John Bogle, millionaire & Warren Buffet’s ‘hero’, who paved way for low-fee investing, dies at 89

Vanguard Group founder John Bogle has died at the age of 89, his family has confirmed. Bogle is known as a pioneer of low-cost index funds, whose visionary ideas have enabled ordinary Americans to save money through investment.

Bogle passed away at his home in Bryn Mawr, Pennsylvania, on Wednesday, The Philly has reported, citing the late investor’s family. Vanguard Group, the investment company he founded in 1974, has confirmed his death in an official statement on its website. The cause of Bogle’s passing has not been officially revealed, with the Philly reporting that the octogenarian millionaire died of cancer.

Throughout his long career in investment, first at the Wellington Management Company, and then at his own fund, Bogle has been hailed as a trailblazer. He introduced the first index fund for individual investors in 1976, making investment opportunities accessible to ordinary Americans, who no longer needed to pay exorbitant fees to professional managers.

Until then, investors had to pay stock pickers and managers who often would fail to outsmart the market. The concept of passive tracker funds as opposed to the funds actively managed by supposed “professionals” was first met with derision, only to later become the cornerstone of modern investing. In 2016, Bloomberg found that Vanguard’s revolutionary approach directly saved its investors $175 billion in fees.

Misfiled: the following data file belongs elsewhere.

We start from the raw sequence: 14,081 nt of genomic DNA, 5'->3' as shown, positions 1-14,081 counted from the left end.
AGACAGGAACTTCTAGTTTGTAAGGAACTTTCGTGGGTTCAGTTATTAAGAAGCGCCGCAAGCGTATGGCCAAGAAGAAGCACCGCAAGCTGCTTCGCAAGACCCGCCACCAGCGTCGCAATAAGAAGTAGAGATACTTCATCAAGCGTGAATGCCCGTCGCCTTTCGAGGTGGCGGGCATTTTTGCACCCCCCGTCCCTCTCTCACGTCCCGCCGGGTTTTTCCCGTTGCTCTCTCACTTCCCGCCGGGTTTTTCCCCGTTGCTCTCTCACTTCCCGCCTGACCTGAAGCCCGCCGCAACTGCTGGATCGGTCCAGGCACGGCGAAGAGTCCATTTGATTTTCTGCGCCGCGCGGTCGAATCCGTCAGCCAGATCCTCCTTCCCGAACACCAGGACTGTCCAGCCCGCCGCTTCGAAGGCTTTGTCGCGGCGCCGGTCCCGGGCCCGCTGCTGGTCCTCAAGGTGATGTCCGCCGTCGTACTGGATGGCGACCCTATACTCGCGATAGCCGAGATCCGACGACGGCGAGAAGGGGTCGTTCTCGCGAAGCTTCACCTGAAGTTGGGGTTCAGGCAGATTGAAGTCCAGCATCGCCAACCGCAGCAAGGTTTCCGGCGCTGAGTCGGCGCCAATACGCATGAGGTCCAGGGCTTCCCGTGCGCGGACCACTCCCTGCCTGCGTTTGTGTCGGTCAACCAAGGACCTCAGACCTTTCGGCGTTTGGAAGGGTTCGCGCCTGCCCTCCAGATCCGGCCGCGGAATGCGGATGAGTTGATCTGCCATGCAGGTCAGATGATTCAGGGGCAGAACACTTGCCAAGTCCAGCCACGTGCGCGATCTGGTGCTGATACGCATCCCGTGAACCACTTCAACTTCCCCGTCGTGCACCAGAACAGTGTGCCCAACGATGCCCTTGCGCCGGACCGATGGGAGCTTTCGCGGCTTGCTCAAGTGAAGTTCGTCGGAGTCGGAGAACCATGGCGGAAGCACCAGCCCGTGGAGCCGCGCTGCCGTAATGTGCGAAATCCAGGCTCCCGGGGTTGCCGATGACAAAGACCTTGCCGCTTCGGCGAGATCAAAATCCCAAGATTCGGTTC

It also helped stimulate competition on the market, forcing other firms to lower their fees, saving an estimated $200bn to outside investors.

In his letter to investors in 2017, Warren Buffett, a legendary investor himself, called Bogle his “hero.”

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“If a statue is ever erected to honor the person who has done the most for American investors, the hands-down choice should be Jack Bogle,” Buffett wrote at the time, noting that Bogle, whose own net worth was at just $80mn in 2017, “amassed only a tiny percentage of the wealth that has typically flowed to managers who have promised their investors large rewards while delivering them nothing.”

Instead of accumulating billions of dollars, Bogle must be proud that “he helped millions of investors realize far better returns on their savings than they otherwise would have earned.”

Bogle has authored many books on “common sense” investing, travelling the country with speech and book tours long after his retirement from the company at the age of 70 in 1999.

He often criticized Wall Street greed and highlighted its ethical problems.

Bogle’s health problems were well-known. In 1996, the same year he stepped down as Vanguard CEO, he underwent a heart transplant. The investor was still connected to the company, which now manages $5.1 trillion in assets worldwide, through the Bogle Financial Markets Research Center.

Bogle was named one of the “world’s 100 most powerful and influential people” by Time magazine in 2004 and, according to Forbes, “has done more good for investors than any other financier of the past century.”

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